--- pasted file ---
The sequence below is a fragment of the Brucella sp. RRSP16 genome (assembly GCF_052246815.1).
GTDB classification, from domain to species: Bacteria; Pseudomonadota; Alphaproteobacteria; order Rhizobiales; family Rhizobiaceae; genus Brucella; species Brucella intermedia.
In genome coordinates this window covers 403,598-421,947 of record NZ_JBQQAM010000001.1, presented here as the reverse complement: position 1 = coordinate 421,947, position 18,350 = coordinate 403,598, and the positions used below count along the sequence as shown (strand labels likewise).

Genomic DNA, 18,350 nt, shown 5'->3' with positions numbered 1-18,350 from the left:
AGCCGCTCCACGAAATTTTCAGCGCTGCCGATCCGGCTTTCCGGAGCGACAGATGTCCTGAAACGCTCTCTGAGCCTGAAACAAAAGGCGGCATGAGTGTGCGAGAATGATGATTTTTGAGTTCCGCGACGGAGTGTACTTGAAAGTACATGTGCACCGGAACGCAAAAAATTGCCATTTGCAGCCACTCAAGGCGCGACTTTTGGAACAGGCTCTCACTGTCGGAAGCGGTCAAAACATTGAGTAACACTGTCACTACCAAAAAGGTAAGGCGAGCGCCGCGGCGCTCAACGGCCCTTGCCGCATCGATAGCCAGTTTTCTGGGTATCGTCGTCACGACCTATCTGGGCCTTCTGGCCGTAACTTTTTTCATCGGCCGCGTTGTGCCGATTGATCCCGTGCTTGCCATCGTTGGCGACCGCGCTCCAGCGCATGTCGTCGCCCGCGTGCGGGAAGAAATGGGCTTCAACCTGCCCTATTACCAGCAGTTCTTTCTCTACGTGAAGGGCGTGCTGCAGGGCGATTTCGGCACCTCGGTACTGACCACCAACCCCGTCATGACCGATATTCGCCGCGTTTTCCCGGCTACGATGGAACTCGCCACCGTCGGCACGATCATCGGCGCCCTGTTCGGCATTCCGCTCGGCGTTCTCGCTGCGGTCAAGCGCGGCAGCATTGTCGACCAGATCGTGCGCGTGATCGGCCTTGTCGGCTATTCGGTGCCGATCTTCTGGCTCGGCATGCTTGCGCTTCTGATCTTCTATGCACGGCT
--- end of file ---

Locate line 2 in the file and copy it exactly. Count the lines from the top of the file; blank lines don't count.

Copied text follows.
GTDB classification, from domain to species: Bacteria; Pseudomonadota; Alphaproteobacteria; order Rhizobiales; family Rhizobiaceae; genus Brucella; species Brucella intermedia.